On Wednesday, a relatively obscure “Action Item” was reported at the HB Regional Council meeting. It dealt with efforts to fashion a common approach to software systems upgrades among the region’s Councils. At least three of the five Councils are poised to each spend hundreds of thousands of dollars on such upgrades.
Here is the brief report:
“Phase 1 implementation which covers finance and rates systems are being discussed with TLAs. At the present moment it would appear that neither Hastings District nor Napier City Council would be prepared to consider at this stage the finance systems shortlisted by this Council.
Discussions are underway with Wairoa District and Central Hawke’s Bay to provide them with an opportunity to work with this Council in updating their finance systems. This Council would be able to assist in the hosting of finance and rating systems, assist in the implementation of and deliver a value proposition to them.”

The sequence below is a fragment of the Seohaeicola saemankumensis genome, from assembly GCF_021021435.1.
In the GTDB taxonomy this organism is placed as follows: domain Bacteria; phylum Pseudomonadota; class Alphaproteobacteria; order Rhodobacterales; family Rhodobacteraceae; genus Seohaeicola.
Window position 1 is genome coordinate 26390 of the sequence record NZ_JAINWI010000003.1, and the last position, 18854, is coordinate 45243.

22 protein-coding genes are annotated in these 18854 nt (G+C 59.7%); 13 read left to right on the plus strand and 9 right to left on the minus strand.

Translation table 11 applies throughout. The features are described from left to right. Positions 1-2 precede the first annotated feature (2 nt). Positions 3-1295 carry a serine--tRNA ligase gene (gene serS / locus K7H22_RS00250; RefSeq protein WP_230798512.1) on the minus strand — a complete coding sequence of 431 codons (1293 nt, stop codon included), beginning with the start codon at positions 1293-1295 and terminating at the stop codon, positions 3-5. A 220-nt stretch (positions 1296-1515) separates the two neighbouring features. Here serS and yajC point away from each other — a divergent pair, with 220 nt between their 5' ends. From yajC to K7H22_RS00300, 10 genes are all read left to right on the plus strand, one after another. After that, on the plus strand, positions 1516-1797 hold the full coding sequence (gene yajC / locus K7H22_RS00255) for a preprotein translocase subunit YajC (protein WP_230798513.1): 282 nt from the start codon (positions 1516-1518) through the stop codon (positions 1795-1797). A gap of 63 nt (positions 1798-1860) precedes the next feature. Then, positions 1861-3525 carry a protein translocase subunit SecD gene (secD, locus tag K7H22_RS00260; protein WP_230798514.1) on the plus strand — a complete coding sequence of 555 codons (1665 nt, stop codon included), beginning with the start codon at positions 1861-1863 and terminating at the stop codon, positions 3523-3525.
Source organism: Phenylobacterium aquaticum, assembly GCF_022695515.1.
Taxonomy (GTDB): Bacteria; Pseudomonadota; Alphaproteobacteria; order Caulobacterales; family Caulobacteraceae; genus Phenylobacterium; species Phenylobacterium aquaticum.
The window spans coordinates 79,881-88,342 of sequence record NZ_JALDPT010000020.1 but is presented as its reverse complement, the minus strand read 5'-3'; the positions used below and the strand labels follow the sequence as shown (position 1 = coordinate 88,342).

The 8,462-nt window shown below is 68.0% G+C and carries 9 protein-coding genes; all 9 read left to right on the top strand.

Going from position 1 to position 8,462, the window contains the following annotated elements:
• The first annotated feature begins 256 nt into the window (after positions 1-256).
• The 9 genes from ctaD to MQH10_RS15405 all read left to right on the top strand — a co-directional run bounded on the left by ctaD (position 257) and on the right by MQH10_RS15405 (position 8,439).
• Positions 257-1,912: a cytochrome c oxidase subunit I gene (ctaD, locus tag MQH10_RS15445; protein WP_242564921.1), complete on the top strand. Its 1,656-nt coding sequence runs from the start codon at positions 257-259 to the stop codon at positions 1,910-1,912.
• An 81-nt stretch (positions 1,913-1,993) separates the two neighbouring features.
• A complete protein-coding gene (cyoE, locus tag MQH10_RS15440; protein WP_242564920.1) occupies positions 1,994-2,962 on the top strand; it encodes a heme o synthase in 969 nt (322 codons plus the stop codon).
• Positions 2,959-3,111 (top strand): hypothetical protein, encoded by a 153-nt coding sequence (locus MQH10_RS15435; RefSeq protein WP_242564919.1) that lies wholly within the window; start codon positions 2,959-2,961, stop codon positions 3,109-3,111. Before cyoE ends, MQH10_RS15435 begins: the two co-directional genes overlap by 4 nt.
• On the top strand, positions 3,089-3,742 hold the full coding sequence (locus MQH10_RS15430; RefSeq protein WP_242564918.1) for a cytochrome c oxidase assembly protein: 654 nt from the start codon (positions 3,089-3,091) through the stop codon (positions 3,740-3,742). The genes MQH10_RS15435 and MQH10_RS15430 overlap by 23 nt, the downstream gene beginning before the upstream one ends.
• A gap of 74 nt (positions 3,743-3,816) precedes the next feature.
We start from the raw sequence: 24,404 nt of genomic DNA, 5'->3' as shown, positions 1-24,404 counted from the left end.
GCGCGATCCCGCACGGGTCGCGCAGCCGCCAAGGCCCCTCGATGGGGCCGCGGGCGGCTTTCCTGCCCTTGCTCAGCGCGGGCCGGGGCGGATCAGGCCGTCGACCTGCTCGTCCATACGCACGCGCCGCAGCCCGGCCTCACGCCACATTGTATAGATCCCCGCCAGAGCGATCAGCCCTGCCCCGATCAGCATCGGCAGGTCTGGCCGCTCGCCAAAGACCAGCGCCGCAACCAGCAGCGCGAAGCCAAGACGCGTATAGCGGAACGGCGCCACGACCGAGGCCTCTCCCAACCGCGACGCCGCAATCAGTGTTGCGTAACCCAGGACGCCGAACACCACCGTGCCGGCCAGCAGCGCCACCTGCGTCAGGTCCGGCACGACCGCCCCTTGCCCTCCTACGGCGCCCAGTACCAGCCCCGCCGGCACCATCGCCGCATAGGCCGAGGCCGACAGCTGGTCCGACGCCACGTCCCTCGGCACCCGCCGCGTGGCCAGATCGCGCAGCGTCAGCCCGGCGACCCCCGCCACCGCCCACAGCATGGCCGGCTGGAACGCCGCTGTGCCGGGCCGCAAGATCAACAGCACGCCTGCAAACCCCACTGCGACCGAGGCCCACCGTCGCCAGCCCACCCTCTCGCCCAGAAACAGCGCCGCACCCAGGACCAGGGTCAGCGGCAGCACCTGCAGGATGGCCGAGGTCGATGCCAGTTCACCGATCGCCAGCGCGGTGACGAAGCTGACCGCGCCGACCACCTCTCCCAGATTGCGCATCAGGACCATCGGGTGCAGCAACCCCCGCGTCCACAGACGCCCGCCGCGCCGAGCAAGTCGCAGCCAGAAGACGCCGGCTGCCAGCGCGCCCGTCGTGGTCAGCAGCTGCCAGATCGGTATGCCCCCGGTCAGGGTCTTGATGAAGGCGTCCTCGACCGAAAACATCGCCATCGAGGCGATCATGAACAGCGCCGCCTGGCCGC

In short, a story of both potential — and missed — opportunity to achieve efficiencies and savings that would ultimately benefit ratepayers.
What could possibly be more logical and efficient than each of the area’s five councils jointly procuring, implementing and integrating the same financial software … or, god forbid, installing and sharing the same system?
Today, the Hastings Council will re-consider its planned investment, about $300,000, in “customer relationship” software (as well as a much larger and related investment in building upgrades). What are the chances of this computer software and systems investment being treated as a potential collaborative effort among Councils? I’d say … no chance.
Yet while this kind of day-to-day dysfunctionality persists, Mayor Yule wants us to debate amalgamation. And last week he cowed his fellow elected leaders into a tepid “endorsement” of his debate.
What these leaders should have been discussing instead — obviously their IT staffs weren’t present for the arms-linked singing of Kumbaya — is how to knock heads together in their respective bureaucracies.
But apparently that sort of real work in the trenches is too hard … and inglorious.